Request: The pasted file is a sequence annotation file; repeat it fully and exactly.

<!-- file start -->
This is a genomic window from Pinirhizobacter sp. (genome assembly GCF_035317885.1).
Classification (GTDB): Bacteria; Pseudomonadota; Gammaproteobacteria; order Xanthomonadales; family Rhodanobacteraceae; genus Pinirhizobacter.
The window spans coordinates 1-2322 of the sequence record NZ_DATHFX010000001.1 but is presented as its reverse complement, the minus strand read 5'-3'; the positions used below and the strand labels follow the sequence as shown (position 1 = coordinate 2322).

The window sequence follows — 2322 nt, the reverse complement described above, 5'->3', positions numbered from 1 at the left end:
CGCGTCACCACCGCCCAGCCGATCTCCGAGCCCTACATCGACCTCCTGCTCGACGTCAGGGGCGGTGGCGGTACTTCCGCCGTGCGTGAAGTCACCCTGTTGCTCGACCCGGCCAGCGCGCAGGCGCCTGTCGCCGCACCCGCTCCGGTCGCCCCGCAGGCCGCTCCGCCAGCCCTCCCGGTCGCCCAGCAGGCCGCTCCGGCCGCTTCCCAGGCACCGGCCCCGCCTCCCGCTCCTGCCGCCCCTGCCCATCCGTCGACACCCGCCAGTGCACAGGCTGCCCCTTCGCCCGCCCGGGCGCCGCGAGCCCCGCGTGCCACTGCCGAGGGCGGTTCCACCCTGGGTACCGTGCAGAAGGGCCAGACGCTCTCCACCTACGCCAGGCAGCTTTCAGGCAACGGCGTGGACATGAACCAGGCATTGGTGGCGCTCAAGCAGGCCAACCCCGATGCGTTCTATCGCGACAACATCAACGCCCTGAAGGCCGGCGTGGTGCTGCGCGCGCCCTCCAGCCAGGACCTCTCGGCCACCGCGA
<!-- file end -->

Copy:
This is a genomic window from Pinirhizobacter sp. (genome assembly GCF_035317885.1).
Classification (GTDB): Bacteria; Pseudomonadota; Gammaproteobacteria; order Xanthomonadales; family Rhodanobacteraceae; genus Pinirhizobacter.
The window spans coordinates 1-2322 of the sequence record NZ_DATHFX010000001.1 but is presented as its reverse complement, the minus strand read 5'-3'; the positions used below and the strand labels follow the sequence as shown (position 1 = coordinate 2322).

The window sequence follows — 2322 nt, the reverse complement described above, 5'->3', positions numbered from 1 at the left end:
CGCGTCACCACCGCCCAGCCGATCTCCGAGCCCTACATCGACCTCCTGCTCGACGTCAGGGGCGGTGGCGGTACTTCCGCCGTGCGTGAAGTCACCCTGTTGCTCGACCCGGCCAGCGCGCAGGCGCCTGTCGCCGCACCCGCTCCGGTCGCCCCGCAGGCCGCTCCGCCAGCCCTCCCGGTCGCCCAGCAGGCCGCTCCGGCCGCTTCCCAGGCACCGGCCCCGCCTCCCGCTCCTGCCGCCCCTGCCCATCCGTCGACACCCGCCAGTGCACAGGCTGCCCCTTCGCCCGCCCGGGCGCCGCGAGCCCCGCGTGCCACTGCCGAGGGCGGTTCCACCCTGGGTACCGTGCAGAAGGGCCAGACGCTCTCCACCTACGCCAGGCAGCTTTCAGGCAACGGCGTGGACATGAACCAGGCATTGGTGGCGCTCAAGCAGGCCAACCCCGATGCGTTCTATCGCGACAACATCAACGCCCTGAAGGCCGGCGTGGTGCTGCGCGCGCCCTCCAGCCAGGACCTCTCGGCCACCGCGA